Article ID: 201836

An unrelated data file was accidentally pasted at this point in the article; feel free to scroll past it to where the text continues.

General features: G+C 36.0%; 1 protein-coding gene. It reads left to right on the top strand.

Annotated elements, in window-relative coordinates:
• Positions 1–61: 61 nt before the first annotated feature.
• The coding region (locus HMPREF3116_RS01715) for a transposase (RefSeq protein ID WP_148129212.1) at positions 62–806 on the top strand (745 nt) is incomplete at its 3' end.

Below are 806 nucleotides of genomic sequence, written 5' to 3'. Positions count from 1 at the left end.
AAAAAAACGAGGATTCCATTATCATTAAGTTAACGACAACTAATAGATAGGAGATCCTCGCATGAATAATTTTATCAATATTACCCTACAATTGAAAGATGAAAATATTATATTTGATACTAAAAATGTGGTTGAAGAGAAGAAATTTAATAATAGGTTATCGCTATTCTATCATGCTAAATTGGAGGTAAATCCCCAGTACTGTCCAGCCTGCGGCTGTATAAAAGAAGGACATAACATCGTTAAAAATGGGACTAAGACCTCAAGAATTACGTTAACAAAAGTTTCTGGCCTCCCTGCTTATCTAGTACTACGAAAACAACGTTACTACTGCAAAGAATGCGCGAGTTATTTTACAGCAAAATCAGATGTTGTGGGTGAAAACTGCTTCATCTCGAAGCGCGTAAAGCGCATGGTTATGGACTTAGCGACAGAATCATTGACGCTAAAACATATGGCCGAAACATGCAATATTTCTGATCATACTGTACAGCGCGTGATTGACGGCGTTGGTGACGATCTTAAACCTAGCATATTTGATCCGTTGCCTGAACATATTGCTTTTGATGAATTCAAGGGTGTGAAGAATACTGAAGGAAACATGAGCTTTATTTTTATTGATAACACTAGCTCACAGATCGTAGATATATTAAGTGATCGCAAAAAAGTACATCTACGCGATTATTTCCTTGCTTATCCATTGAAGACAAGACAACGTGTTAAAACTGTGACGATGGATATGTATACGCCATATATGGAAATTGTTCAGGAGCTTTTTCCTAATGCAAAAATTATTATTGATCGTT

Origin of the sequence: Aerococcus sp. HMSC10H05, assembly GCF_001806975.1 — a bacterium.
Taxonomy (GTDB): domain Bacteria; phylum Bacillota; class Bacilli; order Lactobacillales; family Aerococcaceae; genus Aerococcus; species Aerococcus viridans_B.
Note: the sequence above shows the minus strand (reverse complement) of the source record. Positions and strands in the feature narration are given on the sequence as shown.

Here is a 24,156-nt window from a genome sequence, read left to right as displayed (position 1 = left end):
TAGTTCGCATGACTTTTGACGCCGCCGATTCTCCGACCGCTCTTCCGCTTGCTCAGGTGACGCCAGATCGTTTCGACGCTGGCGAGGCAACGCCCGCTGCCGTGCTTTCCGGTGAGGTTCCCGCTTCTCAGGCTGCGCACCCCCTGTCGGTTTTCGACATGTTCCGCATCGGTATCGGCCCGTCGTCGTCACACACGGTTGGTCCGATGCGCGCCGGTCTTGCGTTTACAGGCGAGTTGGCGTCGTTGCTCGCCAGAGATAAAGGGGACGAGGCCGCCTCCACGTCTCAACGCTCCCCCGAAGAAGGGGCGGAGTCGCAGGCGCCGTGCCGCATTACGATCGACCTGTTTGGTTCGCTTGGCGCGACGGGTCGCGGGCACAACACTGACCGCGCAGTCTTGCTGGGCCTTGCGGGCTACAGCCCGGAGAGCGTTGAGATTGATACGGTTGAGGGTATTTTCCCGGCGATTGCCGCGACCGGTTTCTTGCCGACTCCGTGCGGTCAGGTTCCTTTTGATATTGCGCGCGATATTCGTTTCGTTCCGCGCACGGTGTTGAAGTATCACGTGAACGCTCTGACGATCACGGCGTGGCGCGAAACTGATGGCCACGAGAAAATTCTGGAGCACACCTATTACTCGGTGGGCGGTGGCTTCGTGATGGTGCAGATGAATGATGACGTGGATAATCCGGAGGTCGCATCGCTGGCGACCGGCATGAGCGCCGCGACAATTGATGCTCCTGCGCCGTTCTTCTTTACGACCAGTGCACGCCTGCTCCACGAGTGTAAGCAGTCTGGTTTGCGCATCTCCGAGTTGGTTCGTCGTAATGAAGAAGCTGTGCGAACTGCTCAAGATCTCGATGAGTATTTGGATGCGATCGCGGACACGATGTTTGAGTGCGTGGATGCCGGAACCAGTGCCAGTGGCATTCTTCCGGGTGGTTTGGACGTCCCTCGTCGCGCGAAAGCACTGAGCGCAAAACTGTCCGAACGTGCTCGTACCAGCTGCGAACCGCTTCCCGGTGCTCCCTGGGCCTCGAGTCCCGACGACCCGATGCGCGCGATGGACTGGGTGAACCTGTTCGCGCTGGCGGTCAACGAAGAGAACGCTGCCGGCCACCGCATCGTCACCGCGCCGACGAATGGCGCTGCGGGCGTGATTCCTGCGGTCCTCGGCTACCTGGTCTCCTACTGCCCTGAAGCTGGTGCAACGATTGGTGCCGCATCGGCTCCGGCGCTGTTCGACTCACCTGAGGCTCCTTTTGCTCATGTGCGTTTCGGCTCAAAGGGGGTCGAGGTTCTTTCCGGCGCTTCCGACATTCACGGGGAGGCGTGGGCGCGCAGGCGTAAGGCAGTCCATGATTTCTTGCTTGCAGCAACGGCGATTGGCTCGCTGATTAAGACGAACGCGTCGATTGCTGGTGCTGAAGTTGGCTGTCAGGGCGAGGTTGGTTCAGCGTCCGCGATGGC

The purpose of the present study was to determine whether the minimum number of static stretch repetitions required to induce an increase in range of motion of the ankle joint and a decrease in passive torque of the muscle-tendon unit is different between men and women. Twelve men and 15 women participated in this study. Ankle range of motion and passive torque were measured during the passive dorsiflexion phase of ten 10-s static stretching repetitions. The stiffness of the muscle-tendon unit and stress relaxation were also determined. There was no significant sex difference in any parameter. Ankle range of motion was significantly higher after the first stretch, but thereafter further increases were not observed. Passive torque at submaximal ankle angles was significantly lower after the first stretch, and passive torque at maximal dorsiflexion angle was significantly higher after the first stretch, although further increases were not observed. There were no significant stretching-induced effects on stiffness and stress relaxation. These results indicate that there are no sex differences in the effects of ten 10-s repetitions on flexibility, but show that this protocol is sufficient to induce changes in ankle range of motion and passive torque. Therefore, coaches should prescribe the same short-duration static stretching protocol for both sexes of athlete.